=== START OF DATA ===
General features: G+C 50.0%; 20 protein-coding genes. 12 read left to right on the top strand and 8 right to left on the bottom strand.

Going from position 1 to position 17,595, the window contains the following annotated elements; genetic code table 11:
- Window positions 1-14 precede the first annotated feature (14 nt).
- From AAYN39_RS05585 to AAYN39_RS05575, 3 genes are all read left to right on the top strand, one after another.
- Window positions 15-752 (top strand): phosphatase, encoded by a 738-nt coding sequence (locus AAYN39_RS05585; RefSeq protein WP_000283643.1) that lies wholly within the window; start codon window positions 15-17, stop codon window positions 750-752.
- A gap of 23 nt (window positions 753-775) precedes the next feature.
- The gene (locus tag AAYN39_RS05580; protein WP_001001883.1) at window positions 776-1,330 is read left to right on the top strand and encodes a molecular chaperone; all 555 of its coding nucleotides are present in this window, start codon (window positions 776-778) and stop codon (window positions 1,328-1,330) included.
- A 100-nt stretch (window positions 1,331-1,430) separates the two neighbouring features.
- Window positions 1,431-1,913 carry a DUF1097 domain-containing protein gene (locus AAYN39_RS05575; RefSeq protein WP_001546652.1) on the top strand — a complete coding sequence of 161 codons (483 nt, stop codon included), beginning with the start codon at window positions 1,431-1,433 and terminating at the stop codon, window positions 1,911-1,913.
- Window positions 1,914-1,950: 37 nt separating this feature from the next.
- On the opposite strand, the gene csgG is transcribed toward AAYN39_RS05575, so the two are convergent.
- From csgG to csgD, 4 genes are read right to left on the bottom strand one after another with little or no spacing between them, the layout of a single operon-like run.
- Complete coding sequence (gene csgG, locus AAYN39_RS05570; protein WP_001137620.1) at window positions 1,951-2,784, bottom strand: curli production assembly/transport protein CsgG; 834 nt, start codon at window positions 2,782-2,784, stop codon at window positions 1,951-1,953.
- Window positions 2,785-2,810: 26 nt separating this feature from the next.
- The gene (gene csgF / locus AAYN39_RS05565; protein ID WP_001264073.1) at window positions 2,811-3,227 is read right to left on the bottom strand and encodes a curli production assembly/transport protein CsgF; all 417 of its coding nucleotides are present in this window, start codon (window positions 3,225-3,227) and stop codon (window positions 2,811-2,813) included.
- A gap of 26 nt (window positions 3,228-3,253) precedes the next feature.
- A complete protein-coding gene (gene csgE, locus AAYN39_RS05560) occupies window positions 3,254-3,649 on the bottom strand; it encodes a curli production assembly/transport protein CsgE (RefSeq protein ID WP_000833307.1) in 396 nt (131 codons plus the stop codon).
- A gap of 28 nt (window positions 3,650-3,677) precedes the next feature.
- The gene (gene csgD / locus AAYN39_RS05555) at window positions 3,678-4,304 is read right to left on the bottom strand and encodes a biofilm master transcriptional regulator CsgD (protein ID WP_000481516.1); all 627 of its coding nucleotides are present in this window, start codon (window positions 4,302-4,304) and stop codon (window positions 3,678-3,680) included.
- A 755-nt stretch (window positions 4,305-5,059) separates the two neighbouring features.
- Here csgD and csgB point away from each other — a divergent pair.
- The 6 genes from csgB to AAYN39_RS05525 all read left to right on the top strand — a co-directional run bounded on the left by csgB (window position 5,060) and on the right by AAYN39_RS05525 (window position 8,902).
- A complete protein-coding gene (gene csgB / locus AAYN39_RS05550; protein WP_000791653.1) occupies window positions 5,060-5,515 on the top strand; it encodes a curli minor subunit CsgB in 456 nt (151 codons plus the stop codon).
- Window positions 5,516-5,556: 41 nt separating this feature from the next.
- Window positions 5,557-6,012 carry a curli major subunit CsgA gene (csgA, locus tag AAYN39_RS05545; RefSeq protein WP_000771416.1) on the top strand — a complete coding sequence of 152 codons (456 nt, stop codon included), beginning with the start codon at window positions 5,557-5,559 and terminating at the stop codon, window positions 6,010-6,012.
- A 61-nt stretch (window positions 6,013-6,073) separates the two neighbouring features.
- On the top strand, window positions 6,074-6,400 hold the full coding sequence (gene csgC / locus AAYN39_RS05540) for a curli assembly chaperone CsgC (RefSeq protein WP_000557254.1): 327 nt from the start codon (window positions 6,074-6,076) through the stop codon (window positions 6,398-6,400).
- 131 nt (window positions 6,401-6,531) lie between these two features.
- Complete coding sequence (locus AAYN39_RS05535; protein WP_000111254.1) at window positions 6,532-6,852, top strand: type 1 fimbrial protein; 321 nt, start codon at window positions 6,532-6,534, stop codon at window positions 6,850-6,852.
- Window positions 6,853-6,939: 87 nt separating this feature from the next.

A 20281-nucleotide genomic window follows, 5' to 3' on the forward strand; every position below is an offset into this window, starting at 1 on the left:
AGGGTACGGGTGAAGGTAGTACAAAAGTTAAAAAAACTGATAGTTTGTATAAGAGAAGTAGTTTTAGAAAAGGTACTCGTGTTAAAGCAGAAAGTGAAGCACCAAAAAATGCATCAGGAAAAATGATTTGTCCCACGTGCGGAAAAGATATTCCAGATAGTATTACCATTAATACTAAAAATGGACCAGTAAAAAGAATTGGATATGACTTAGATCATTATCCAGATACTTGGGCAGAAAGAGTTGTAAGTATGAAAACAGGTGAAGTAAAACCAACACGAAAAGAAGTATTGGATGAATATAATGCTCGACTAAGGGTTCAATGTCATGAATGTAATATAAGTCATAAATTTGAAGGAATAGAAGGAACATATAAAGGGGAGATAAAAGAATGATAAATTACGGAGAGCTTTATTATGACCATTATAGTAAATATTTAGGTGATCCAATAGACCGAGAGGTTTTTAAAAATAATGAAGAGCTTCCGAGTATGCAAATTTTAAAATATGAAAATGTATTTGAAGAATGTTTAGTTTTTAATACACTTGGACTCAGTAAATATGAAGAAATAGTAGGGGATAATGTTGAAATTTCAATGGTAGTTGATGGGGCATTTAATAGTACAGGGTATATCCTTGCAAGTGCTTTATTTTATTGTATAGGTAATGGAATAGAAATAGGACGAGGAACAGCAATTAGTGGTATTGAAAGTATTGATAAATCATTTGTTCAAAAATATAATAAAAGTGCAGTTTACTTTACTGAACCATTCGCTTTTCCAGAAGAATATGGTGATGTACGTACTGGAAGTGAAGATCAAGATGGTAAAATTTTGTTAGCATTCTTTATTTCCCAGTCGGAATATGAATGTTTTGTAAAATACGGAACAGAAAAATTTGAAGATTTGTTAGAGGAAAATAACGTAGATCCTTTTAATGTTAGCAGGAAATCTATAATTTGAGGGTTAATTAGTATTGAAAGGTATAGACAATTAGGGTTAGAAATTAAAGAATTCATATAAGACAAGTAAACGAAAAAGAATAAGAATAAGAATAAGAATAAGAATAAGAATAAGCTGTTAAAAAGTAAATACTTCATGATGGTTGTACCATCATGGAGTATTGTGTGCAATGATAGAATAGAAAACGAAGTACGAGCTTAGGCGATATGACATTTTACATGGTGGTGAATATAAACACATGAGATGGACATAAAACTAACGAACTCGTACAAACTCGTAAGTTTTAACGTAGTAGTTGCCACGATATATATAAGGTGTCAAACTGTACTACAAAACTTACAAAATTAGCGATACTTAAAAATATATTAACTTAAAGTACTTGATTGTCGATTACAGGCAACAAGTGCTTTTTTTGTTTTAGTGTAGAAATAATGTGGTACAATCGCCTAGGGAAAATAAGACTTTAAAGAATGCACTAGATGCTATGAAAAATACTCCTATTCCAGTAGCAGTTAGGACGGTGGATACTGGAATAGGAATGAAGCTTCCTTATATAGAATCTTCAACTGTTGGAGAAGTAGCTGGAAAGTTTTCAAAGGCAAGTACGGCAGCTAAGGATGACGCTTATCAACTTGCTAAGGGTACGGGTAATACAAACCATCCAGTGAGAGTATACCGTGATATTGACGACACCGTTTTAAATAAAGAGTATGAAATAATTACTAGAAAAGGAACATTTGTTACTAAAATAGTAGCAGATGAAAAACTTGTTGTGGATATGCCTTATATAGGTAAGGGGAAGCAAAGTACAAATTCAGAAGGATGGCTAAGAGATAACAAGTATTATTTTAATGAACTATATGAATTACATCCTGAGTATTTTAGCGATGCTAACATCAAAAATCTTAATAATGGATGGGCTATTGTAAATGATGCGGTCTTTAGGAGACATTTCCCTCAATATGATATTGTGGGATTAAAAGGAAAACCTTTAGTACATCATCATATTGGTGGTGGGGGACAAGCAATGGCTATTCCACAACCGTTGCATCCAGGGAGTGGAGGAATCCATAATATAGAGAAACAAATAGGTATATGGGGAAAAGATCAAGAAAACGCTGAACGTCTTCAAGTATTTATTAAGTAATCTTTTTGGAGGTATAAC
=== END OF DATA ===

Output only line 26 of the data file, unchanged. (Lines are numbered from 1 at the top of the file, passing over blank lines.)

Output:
- A 61-nt stretch (window positions 6,013-6,073) separates the two neighbouring features.